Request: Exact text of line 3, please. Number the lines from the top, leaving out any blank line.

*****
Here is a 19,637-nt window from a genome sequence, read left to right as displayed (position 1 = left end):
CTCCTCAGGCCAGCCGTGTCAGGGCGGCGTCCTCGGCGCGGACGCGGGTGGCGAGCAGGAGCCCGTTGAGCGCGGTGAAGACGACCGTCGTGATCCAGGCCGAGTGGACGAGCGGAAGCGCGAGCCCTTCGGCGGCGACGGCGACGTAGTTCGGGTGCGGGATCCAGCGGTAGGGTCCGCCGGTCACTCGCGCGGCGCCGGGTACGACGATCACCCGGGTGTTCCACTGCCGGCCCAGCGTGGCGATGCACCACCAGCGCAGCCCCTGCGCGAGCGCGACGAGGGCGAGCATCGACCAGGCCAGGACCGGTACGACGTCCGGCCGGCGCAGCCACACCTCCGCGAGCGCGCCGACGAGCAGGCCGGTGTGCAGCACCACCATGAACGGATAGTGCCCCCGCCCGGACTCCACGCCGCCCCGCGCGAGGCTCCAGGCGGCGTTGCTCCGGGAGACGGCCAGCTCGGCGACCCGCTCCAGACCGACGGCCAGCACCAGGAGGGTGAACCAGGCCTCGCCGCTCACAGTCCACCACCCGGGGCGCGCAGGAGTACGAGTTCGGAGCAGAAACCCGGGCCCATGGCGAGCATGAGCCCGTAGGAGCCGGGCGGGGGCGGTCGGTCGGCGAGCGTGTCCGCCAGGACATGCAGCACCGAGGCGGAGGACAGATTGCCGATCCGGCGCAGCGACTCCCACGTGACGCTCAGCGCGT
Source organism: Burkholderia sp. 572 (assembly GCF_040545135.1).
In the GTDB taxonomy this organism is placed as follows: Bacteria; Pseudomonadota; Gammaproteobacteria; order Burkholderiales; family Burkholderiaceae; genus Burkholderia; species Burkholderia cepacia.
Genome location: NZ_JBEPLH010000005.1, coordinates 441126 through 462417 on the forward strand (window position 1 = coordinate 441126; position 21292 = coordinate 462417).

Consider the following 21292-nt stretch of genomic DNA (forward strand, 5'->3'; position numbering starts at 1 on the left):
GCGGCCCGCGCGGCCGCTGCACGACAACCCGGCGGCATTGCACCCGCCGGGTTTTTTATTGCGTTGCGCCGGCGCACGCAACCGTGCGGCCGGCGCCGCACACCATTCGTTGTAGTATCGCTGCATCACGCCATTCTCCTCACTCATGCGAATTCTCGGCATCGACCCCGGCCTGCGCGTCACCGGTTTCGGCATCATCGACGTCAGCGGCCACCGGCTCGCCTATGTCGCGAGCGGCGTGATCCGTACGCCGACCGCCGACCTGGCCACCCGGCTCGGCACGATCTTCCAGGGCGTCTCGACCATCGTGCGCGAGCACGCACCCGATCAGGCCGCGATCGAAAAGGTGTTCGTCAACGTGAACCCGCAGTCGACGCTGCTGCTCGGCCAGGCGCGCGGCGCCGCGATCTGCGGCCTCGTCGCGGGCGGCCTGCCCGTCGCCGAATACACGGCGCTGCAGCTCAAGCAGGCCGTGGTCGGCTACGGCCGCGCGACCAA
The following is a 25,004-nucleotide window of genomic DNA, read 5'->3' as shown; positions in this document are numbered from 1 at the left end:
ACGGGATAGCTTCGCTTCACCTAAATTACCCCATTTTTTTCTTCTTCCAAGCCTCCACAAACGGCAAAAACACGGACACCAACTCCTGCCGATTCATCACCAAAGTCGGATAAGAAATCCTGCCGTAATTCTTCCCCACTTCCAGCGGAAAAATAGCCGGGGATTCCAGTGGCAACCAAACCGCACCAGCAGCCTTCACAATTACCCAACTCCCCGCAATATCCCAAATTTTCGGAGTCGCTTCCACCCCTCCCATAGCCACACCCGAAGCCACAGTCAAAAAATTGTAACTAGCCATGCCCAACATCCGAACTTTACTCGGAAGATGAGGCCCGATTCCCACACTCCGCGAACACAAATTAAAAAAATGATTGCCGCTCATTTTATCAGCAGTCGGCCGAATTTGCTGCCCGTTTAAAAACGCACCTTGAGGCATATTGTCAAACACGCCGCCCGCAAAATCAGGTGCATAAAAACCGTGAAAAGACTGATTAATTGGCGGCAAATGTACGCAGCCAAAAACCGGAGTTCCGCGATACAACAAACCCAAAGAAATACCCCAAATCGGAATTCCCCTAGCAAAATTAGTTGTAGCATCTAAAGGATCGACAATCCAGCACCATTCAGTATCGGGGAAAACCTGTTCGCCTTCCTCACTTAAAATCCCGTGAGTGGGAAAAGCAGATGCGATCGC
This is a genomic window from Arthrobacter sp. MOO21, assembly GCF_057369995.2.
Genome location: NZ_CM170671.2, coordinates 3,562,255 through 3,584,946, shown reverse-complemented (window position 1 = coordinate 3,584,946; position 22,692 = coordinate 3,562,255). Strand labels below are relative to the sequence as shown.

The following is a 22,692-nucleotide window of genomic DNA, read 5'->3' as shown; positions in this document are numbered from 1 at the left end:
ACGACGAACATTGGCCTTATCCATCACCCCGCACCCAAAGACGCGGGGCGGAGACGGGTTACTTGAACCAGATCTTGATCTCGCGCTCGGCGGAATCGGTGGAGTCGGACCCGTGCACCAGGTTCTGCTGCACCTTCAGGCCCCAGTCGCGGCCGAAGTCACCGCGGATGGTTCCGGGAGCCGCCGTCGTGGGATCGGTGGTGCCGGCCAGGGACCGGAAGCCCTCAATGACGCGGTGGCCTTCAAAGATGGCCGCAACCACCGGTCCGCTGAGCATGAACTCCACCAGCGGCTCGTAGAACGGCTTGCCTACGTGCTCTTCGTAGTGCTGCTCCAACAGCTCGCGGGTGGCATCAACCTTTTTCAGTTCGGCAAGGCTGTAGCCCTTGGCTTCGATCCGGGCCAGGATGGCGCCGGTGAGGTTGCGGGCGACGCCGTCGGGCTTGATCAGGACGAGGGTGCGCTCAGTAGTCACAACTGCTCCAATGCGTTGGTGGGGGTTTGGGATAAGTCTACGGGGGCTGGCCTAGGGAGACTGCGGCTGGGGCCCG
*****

Source organism: Burkholderia sp. 572 (assembly GCF_040545135.1).